Mr Lewis claimed members of the Prison Officers' Association had been instructed by the national executive not to co-operate with the inquiry into the escape of three prisoners who were last night spending their fourth night on the run. He said in a written statement that he was "shocked" to have learnt of the POA's non-co-operation from Richard Tilt, the Prison Service's director of security, who has been investigating the escape at the Isle of Wight jail since Wednesday.
The POA described Mr Lewis's accusation as a "total distortion of the truth". John Bartell, general secretary, said prison staff had been instructed to give "full and frank statements" on what they knew, and if necessary, to give additional clarificationin writing.
Mr Bartell, hinting at the possible area of conflict, said the inquiry team had wanted "cosy question-and-answer sessions" which he said would help explain the truth of what happened.
As police yesterday carried out their third full day of searching on the Isle of Wight - which included continuing to scour the island's more remote and uninhabited districts and stringent checks of all vessels leaving and arriving - Mr Lewis arrived at the three-prison complex near the main town of Newport. His visit had been pre-arranged, centring on an award ceremony at Camphill, a category C prison adjacent to Parkhurst.
Mr Lewis, a former television executive before joining the Prison Service two years ago, is widely credited as having good public relations skills and intuition. Such skill were not in evidence yesterday when his visit often descended into a PR farce.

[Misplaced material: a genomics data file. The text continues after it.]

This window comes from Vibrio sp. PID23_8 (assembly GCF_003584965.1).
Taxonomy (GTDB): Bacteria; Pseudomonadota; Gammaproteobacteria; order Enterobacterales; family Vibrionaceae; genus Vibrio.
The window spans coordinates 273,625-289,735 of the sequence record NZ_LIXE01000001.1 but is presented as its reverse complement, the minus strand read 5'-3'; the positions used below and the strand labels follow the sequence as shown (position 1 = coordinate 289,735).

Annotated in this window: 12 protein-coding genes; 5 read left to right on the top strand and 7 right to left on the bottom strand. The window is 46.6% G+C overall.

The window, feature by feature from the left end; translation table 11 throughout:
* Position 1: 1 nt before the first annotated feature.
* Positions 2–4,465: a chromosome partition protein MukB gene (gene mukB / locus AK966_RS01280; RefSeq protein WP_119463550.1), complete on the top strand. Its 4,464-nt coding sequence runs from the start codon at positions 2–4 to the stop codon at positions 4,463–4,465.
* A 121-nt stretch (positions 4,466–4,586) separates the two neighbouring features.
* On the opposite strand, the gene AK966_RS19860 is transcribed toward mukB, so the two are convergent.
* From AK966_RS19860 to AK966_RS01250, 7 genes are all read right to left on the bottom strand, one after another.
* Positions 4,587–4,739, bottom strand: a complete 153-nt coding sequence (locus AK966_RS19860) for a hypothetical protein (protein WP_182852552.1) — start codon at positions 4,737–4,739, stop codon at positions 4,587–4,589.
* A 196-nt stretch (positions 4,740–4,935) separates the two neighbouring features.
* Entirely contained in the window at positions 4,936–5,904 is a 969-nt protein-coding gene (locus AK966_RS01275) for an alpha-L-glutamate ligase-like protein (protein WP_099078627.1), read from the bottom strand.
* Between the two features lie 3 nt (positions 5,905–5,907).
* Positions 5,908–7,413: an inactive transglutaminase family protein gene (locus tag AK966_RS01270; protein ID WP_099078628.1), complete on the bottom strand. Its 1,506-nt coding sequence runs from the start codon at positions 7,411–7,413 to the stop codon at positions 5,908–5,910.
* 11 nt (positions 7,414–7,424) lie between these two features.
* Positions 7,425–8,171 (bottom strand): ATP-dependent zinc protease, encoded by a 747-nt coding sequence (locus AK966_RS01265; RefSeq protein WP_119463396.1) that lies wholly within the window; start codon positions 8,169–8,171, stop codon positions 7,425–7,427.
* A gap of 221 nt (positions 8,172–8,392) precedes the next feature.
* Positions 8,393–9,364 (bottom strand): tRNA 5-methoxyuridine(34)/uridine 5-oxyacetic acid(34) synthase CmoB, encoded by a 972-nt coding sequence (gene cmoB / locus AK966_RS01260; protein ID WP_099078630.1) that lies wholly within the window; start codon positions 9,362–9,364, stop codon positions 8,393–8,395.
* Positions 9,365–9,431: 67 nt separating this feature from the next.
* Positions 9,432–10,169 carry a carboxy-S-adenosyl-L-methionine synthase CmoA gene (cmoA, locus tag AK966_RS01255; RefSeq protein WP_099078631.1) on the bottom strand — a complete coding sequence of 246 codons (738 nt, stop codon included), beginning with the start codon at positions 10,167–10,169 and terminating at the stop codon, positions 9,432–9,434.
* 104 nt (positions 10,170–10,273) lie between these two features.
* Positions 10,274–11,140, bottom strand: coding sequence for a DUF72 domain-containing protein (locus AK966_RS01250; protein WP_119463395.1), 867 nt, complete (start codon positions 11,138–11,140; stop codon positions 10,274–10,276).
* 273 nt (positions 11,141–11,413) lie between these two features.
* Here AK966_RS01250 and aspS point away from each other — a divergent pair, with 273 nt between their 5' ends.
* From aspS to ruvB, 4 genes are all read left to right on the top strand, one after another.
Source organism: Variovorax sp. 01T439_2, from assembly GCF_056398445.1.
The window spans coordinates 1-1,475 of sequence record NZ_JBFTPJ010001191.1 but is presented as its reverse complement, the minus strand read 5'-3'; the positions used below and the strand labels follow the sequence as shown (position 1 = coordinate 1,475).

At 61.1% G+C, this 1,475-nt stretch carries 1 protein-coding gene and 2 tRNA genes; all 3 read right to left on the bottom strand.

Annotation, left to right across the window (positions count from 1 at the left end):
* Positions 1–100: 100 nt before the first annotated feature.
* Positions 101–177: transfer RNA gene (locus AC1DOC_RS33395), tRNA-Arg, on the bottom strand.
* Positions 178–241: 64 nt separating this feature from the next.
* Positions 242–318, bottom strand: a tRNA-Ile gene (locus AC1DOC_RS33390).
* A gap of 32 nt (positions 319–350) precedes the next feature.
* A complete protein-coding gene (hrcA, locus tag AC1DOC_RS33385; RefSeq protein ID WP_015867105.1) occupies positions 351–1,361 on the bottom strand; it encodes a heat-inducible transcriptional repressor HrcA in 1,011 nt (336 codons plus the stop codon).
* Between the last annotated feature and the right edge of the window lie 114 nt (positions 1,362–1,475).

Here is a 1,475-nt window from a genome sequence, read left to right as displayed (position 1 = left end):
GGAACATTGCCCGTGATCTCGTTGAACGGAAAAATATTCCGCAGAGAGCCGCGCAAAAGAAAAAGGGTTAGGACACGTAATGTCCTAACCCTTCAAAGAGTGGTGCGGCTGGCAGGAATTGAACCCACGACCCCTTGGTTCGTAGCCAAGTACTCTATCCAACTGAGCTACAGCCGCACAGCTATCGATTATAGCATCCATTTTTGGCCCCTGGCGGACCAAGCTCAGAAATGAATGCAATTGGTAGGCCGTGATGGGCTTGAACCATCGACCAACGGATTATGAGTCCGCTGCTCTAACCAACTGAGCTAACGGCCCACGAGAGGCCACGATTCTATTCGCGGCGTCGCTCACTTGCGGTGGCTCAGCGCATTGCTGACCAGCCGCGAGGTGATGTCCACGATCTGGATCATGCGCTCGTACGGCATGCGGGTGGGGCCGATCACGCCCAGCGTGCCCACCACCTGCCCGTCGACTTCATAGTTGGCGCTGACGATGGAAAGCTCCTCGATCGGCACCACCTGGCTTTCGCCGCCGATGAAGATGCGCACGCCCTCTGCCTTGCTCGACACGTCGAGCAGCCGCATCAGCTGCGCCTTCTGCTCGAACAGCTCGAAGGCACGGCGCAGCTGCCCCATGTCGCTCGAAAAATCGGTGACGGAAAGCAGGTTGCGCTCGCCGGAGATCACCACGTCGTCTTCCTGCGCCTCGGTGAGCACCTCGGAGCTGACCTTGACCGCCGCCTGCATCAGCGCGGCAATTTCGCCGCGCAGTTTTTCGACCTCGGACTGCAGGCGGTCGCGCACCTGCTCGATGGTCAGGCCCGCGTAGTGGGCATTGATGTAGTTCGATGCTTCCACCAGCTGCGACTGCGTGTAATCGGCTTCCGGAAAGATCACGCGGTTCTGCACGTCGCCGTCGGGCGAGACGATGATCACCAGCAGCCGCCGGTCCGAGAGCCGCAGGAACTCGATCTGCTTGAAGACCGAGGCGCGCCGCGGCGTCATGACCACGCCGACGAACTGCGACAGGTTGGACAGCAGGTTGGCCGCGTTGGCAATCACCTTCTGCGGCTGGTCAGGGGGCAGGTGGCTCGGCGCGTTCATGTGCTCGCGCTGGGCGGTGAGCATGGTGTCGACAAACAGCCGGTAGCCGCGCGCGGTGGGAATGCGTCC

Three cancelled photo opportunities and likely question-and-answer session were promised by Home office officials during the day. None materialised. Finally one photographer and one television camera were allowed to film Mr Lewis and Mr Tilt walking inside an enclosed courtyard at Parkhurst.
The Home Office official, clearly embarrassed at Mr Lewis's evasiveness, would offer no explanation. A written statement was finally handed out. in which Mr Lewis said he had had a "full briefing" with Mr Tilt.
He said that given the allegations of the POA (which claimed that prior to the escape, it had warned the governor about a missing key, missing prision uniforms, and one prisoner apparently checking staff movements) he "would have expected them to co-operate fully". He added:" I am determined that this action by the POA will not obstruct the inquiry and that the full facts will be established."
Mr Tilt's inquiry, said Mr Lewis in his statement, would also be followed by "an independent assessment of the events at Parkhurst" as part of an inquiry already being undertaken by Sir John Learmont.
Yesterday, police in Dorset disclosed that six sets of plans of Parkhurst prison had been discovered in a dustbin two months ago. A builder had been renovating private property when he discovered the plans. Special Branch were alerted and contacted Parkhurst's security personnel. Dorset police offered to investigate, but they received no reply. News of the find follows the discovery on Thursday of a set of plans of the jail at a railway station in Brockenhurst, Hampshire.
Police carrying out the searches said yesterday that the plans would not have assisted prisoners contemplating an escape.
6 The Prison Service last night denied that firebombs had been found inside a secure unit at Full Sutton prison in Humberside.
According to the Sun newspaper, aerosol cans had been packed inside ovens that would explode when a certain temperature was reached. But the Prison Service said: "The devices were two empty aerosol cans which had contained varnish and had been placed in an oven in an attempt to cause a fire.''Reuse content